Don't Be a Sourpuss! - Wellington First Assembly

Wellington First Assembly

326 W Botkin Lane, Wellington Kansas ........Family Faith Lessons - 9:30 AM........ Sunday Worship - 10:30 AM


Sunday, August 13, 2017

Don't Be a Sourpuss!

It always starts out small.  Seemingly insignificant.  A missed phone call, A forgotten birthday card.  A Facebook post taken out of context.  A wedge is slipped in, so tiny it’s not even seen… but it’s there.  The crack in the door lets in the outside environment.  The humidity of tone, the wind of a glare.  Before long, the snowball effect is in full effect.  What had been minor has now blown up into a full-scale misunderstanding. 

Anyone ever in a relationship – boyfriend/girlfriend, marriage, sibling, or even school lab partner – knows what these blowups look like.  As with any conflict, we have to look for the path towards reconciliation – and then we have to work at it.  Conflicts do not resolve themselves.  Much of great relationships are built on how partners work together when unexpected life events are thrown their way.  That requires communication before the crisis, and emergency action plan developed and implemented, a safety team that actively looks for tiny wedges and remediates them before huge damage is done.
What happens when you don’t address bitterness?  It gets into your soul.  It affects your body, your entire being.  Just in case you don’t recognize bitterness, I have a few pictures.  Maybe you relate – maybe you don’t.  I call this the images of bitterness.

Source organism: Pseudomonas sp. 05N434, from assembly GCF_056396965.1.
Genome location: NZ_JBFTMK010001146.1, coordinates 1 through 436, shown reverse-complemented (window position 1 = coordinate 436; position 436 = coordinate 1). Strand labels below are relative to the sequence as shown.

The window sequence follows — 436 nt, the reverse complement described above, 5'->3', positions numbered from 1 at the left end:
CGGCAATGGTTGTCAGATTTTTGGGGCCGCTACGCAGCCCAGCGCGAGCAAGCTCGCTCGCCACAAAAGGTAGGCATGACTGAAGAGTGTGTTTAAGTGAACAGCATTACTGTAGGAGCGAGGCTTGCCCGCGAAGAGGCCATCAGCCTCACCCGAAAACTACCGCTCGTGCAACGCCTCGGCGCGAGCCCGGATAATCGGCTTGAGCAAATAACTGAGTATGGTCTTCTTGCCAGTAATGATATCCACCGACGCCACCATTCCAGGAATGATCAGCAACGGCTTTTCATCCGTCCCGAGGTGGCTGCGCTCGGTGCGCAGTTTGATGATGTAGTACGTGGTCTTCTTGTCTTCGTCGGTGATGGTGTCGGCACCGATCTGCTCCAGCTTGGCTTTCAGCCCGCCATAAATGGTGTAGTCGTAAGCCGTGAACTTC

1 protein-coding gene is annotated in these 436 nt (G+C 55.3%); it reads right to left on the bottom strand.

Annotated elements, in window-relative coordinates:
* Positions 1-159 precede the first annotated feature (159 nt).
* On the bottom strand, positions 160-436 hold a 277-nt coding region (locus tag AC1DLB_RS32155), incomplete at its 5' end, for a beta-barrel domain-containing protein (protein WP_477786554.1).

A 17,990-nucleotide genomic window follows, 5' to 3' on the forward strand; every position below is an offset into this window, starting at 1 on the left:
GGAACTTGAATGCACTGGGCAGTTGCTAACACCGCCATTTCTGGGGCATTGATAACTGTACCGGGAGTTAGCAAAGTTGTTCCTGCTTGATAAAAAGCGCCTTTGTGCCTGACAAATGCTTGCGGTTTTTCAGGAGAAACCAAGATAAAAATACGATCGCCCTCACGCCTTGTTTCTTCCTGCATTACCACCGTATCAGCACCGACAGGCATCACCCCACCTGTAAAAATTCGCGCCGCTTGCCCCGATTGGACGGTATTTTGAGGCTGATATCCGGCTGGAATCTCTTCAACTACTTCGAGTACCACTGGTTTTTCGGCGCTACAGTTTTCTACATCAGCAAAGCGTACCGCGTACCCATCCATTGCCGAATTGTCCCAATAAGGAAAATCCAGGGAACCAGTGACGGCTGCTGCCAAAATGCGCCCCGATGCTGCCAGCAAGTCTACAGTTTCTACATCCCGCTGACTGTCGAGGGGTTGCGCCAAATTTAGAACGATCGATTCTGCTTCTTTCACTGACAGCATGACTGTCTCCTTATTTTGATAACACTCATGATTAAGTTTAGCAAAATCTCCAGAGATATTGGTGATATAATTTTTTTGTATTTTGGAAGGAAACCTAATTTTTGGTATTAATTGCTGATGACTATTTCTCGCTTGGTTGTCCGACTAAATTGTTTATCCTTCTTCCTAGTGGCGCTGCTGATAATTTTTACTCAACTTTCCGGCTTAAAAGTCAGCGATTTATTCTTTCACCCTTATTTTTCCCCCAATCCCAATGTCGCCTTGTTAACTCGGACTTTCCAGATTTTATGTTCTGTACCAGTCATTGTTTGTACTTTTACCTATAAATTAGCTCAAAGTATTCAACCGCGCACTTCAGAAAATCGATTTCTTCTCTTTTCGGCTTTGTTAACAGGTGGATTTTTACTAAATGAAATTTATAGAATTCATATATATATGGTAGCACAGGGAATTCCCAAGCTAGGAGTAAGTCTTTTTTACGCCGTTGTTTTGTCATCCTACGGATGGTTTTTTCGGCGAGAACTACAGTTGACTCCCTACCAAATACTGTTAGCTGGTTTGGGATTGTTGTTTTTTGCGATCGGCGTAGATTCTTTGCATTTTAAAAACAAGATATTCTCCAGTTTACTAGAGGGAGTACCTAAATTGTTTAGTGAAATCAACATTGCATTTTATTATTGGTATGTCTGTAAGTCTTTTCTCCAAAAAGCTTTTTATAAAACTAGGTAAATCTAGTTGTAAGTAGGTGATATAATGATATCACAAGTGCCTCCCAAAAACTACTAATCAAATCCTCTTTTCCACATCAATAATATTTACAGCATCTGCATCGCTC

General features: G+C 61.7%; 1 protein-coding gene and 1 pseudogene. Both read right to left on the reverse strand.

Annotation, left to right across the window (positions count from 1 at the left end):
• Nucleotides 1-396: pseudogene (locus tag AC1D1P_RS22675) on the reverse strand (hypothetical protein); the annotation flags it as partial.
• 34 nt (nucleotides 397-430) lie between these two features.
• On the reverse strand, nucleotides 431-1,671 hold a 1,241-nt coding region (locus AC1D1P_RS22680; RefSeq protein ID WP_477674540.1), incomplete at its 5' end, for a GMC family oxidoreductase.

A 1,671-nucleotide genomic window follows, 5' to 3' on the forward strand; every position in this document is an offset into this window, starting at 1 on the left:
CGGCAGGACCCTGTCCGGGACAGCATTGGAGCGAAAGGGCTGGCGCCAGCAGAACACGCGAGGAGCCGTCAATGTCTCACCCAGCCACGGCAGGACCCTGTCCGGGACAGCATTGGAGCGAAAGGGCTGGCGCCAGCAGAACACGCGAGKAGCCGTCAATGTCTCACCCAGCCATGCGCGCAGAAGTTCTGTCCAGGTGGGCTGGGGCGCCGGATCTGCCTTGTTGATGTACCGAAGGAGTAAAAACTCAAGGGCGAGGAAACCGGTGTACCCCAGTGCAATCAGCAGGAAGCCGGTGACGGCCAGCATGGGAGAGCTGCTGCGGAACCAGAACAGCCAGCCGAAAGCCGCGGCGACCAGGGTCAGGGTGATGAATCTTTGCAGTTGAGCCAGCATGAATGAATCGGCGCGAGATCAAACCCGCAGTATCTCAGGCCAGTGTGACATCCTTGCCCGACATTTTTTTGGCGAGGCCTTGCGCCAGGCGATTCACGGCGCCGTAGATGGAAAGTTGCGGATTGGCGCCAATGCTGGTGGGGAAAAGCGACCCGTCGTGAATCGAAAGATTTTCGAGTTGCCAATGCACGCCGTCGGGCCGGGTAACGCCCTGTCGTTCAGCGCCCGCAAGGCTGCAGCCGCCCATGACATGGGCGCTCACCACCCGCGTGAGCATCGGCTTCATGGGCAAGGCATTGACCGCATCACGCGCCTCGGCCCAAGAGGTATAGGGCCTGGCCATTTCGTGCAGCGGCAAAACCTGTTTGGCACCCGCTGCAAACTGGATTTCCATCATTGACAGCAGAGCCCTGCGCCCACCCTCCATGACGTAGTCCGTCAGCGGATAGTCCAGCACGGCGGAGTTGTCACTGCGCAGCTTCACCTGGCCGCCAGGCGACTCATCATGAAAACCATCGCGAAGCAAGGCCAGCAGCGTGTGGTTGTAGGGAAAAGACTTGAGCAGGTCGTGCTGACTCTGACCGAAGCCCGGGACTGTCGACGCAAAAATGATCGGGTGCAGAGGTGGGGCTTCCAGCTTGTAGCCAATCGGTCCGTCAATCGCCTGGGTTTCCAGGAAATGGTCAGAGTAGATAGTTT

Let me start with a picture of what we look like when we are not bitter – when God has created us and we are living for him – in good relationships with those around us.

FIRST PICTURE – Smiling baby
Now, let’s look at a picture of someone who has let bitterness get in the way of life…

SECOND IMAGE – bitter women
OK.  Let’s be fair.  Women get blamed for being the bitter betty’s all the time.  But bitterness is an equal opportunity effect.  It’s a condition that doesn’t care if you are a man or a woman

THIRD IMAGE – bitter man.
Some of you might want to take these pictures home and put them on the morning mirror.  Look at your face – which one are you more like!
As followers of God, we cannot afford to become bitter.  As a particular people, chosen by God, saved by the power of Jesus Christ, and endowed with the power of the Holy Spirit to spread the good news, we cannot allow the sourpuss effect, bitterness to creep into our lives.
I’m gonna be honest – Bitterness is a natural byproduct of living.  It’s the easiest thing to slide into.  So, what must we do to avoid it.
Today, we will look at one person who had every right to be bitter.  All the conditions necessary for bitterness to succeed was there.  We learn about John the Baptist approach in Luke 7:18-23.  Please stand with me as we read God’s word together.
18 tThe disciples of John reported all these things to him. And John, 19 calling two of his disciples to him, sent them to the Lord, saying, “Are you the one who is to come, or shall we look for another?” 20 And when the men had come to him, they said, “John the Baptist has sent us to you, saying, ‘Are you the one who is to come, or shall we look for another?’ ” 21 In that hour he healed many people of diseases and plagues and evil spirits, and on many who were blind he bestowed sight. 22 And he answered them, “Go and tell John what you have seen and heard: the blind receive their sight, the lame walk, lepers are cleansed, and the deaf hear, the dead are raised up, the poor have good news preached to them. 23 And blessed is the one who is not offended by me.” 
Shall we pray…